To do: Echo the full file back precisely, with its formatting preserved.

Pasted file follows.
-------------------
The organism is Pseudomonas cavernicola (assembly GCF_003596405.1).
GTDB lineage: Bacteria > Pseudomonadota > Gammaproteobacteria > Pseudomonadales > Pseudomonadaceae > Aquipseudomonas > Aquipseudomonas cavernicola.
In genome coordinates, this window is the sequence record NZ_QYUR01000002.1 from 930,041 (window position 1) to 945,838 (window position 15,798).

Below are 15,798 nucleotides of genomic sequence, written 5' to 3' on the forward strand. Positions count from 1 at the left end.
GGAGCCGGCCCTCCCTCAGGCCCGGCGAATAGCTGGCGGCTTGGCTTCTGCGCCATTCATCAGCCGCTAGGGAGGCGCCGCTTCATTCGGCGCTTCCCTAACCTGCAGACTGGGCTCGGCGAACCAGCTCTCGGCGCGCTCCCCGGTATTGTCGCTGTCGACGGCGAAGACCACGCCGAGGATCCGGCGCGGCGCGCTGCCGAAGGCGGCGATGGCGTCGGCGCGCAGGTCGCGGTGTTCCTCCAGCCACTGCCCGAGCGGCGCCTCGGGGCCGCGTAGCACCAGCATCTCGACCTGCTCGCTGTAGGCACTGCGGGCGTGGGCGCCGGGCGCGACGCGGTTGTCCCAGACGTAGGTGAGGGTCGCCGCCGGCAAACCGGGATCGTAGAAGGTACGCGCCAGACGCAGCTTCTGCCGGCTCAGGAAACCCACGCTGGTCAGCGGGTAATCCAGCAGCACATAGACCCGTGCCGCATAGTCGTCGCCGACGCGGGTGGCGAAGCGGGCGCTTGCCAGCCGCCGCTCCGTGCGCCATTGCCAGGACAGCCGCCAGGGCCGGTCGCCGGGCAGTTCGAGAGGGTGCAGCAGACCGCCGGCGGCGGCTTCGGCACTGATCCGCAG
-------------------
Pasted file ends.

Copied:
The organism is Pseudomonas cavernicola (assembly GCF_003596405.1).
GTDB lineage: Bacteria > Pseudomonadota > Gammaproteobacteria > Pseudomonadales > Pseudomonadaceae > Aquipseudomonas > Aquipseudomonas cavernicola.
In genome coordinates, this window is the sequence record NZ_QYUR01000002.1 from 930,041 (window position 1) to 945,838 (window position 15,798).

Below are 15,798 nucleotides of genomic sequence, written 5' to 3' on the forward strand. Positions count from 1 at the left end.
GGAGCCGGCCCTCCCTCAGGCCCGGCGAATAGCTGGCGGCTTGGCTTCTGCGCCATTCATCAGCCGCTAGGGAGGCGCCGCTTCATTCGGCGCTTCCCTAACCTGCAGACTGGGCTCGGCGAACCAGCTCTCGGCGCGCTCCCCGGTATTGTCGCTGTCGACGGCGAAGACCACGCCGAGGATCCGGCGCGGCGCGCTGCCGAAGGCGGCGATGGCGTCGGCGCGCAGGTCGCGGTGTTCCTCCAGCCACTGCCCGAGCGGCGCCTCGGGGCCGCGTAGCACCAGCATCTCGACCTGCTCGCTGTAGGCACTGCGGGCGTGGGCGCCGGGCGCGACGCGGTTGTCCCAGACGTAGGTGAGGGTCGCCGCCGGCAAACCGGGATCGTAGAAGGTACGCGCCAGACGCAGCTTCTGCCGGCTCAGGAAACCCACGCTGGTCAGCGGGTAATCCAGCAGCACATAGACCCGTGCCGCATAGTCGTCGCCGACGCGGGTGGCGAAGCGGGCGCTTGCCAGCCGCCGCTCCGTGCGCCATTGCCAGGACAGCCGCCAGGGCCGGTCGCCGGGCAGTTCGAGAGGGTGCAGCAGACCGCCGGCGGCGGCTTCGGCACTGATCCGCAG